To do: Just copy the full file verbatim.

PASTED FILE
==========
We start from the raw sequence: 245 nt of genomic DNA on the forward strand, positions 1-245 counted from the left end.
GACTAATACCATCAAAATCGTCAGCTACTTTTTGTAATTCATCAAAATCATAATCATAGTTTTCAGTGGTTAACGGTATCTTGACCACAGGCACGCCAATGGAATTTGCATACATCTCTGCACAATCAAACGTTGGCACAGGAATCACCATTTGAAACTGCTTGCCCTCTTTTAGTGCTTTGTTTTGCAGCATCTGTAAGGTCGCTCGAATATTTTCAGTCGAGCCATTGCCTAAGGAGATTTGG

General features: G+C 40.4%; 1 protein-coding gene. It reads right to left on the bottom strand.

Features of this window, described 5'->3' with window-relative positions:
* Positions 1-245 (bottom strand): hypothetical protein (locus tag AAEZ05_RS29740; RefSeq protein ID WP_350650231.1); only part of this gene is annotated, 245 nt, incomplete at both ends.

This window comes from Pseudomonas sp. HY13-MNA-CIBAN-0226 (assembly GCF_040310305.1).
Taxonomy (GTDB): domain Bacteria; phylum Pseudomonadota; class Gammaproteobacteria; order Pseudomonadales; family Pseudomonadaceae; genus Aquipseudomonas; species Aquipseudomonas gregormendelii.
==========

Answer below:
We start from the raw sequence: 245 nt of genomic DNA on the forward strand, positions 1-245 counted from the left end.
GACTAATACCATCAAAATCGTCAGCTACTTTTTGTAATTCATCAAAATCATAATCATAGTTTTCAGTGGTTAACGGTATCTTGACCACAGGCACGCCAATGGAATTTGCATACATCTCTGCACAATCAAACGTTGGCACAGGAATCACCATTTGAAACTGCTTGCCCTCTTTTAGTGCTTTGTTTTGCAGCATCTGTAAGGTCGCTCGAATATTTTCAGTCGAGCCATTGCCTAAGGAGATTTGG

General features: G+C 40.4%; 1 protein-coding gene. It reads right to left on the bottom strand.

Features of this window, described 5'->3' with window-relative positions:
* Positions 1-245 (bottom strand): hypothetical protein (locus tag AAEZ05_RS29740; RefSeq protein ID WP_350650231.1); only part of this gene is annotated, 245 nt, incomplete at both ends.

This window comes from Pseudomonas sp. HY13-MNA-CIBAN-0226 (assembly GCF_040310305.1).
Taxonomy (GTDB): domain Bacteria; phylum Pseudomonadota; class Gammaproteobacteria; order Pseudomonadales; family Pseudomonadaceae; genus Aquipseudomonas; species Aquipseudomonas gregormendelii.